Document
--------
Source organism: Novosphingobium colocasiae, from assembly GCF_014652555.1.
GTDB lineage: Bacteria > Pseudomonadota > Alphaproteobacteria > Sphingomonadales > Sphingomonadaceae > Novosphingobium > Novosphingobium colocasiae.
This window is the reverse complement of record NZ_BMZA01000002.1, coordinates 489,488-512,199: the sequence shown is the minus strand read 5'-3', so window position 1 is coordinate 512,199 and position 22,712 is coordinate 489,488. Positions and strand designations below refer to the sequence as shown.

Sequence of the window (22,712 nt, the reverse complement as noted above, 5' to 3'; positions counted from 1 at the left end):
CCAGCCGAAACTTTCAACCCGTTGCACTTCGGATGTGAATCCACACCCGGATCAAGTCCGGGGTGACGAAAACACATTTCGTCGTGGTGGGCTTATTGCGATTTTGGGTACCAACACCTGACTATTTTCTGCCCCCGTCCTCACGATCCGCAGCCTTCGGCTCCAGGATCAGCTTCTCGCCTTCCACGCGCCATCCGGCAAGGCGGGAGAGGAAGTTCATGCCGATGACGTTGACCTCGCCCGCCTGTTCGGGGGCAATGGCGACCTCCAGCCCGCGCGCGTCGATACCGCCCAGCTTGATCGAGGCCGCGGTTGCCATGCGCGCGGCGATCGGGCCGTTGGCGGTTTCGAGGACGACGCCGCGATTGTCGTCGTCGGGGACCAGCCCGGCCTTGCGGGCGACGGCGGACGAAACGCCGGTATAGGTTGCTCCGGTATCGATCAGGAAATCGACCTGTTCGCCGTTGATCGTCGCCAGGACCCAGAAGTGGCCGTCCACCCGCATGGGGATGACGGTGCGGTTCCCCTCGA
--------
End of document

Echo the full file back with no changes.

Source organism: Novosphingobium colocasiae, from assembly GCF_014652555.1.
GTDB lineage: Bacteria > Pseudomonadota > Alphaproteobacteria > Sphingomonadales > Sphingomonadaceae > Novosphingobium > Novosphingobium colocasiae.
This window is the reverse complement of record NZ_BMZA01000002.1, coordinates 489,488-512,199: the sequence shown is the minus strand read 5'-3', so window position 1 is coordinate 512,199 and position 22,712 is coordinate 489,488. Positions and strand designations below refer to the sequence as shown.

Sequence of the window (22,712 nt, the reverse complement as noted above, 5' to 3'; positions counted from 1 at the left end):
CCAGCCGAAACTTTCAACCCGTTGCACTTCGGATGTGAATCCACACCCGGATCAAGTCCGGGGTGACGAAAACACATTTCGTCGTGGTGGGCTTATTGCGATTTTGGGTACCAACACCTGACTATTTTCTGCCCCCGTCCTCACGATCCGCAGCCTTCGGCTCCAGGATCAGCTTCTCGCCTTCCACGCGCCATCCGGCAAGGCGGGAGAGGAAGTTCATGCCGATGACGTTGACCTCGCCCGCCTGTTCGGGGGCAATGGCGACCTCCAGCCCGCGCGCGTCGATACCGCCCAGCTTGATCGAGGCCGCGGTTGCCATGCGCGCGGCGATCGGGCCGTTGGCGGTTTCGAGGACGACGCCGCGATTGTCGTCGTCGGGGACCAGCCCGGCCTTGCGGGCGACGGCGGACGAAACGCCGGTATAGGTTGCTCCGGTATCGATCAGGAAATCGACCTGTTCGCCGTTGATCGTCGCCAGGACCCAGAAGTGGCCGTCCACCCGCATGGGGATGACGGTGCGGTTCCCCTCGA